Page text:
From ODFW 2016 News Releases
August 2, 2016
SALEM, Ore.—As a precautionary measure, ODFW will not propose any coastal freshwater fisheries on wild Coho this fall due to concerns over poor ocean survival and adequate spawning escapement to coastal rivers this year.
The Fish and Wildlife Commission was scheduled to consider a limited fishery in the Coos, Coquille and Umpqua rivers and Tenmile Lake at its meeting in Salem this Friday, but ODFW has decided to not move forward with the proposal.
“ODFW had already decided earlier this year to not propose coastal freshwater fisheries on wild Coho on the north and central coast,” said ODFW Ocean Salmon Technical Resources Manager Christine Mallette. “Today’s decision to also not propose any coastal freshwater fisheries in the SW Zone is responsive to concerns that the wild Coho run may be lower than anticipated.”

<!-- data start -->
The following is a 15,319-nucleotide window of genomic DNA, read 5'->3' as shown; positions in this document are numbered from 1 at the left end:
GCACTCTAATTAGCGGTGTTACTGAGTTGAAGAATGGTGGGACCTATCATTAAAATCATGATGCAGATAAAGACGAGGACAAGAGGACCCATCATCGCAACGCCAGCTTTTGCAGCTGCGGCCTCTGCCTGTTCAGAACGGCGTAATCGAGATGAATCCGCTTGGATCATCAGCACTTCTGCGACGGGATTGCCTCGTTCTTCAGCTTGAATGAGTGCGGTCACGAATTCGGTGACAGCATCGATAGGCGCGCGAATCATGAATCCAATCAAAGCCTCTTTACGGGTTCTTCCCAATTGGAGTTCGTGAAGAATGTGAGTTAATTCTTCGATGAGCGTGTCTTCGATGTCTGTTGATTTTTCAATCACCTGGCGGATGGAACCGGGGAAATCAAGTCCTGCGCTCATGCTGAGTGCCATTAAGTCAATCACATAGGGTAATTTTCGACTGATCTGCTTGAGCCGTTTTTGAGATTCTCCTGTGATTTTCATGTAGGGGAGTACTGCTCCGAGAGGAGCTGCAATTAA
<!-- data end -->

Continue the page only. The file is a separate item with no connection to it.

Wild Coho seasons in Siltcoos and Tahkenitch lakes as well as federally authorized ocean fisheries are not impacted by this decision.
Ocean Salmon and Columbia River Program
Oregon Department of Fish and Wildlife
Post Script: Not surprised at this situation. One of my friends is a commercial salmon troller who fishes anywhere from Port Orford to the Washington coast. He put in quite a few days this chinook season and remarked to me on several occasions that the rarity of his encounters with coho (when lowering and retrieving his gear from the depths that he fishes for kings) was “scary.” He has usually encountered silvers quite regularly, but only rarely did this season. He told me that he was concerned that ODFW’s coho prediction might have been on the” optimistic side” this year.
We all hope the runs will not be as poor as they were during the depths of the 1990s, but only time will tell now. By March 2017, we will have a solid idea what the wild run in 16/17 is like.
Me? If my commerial fisher friends are worried, I’m worried too.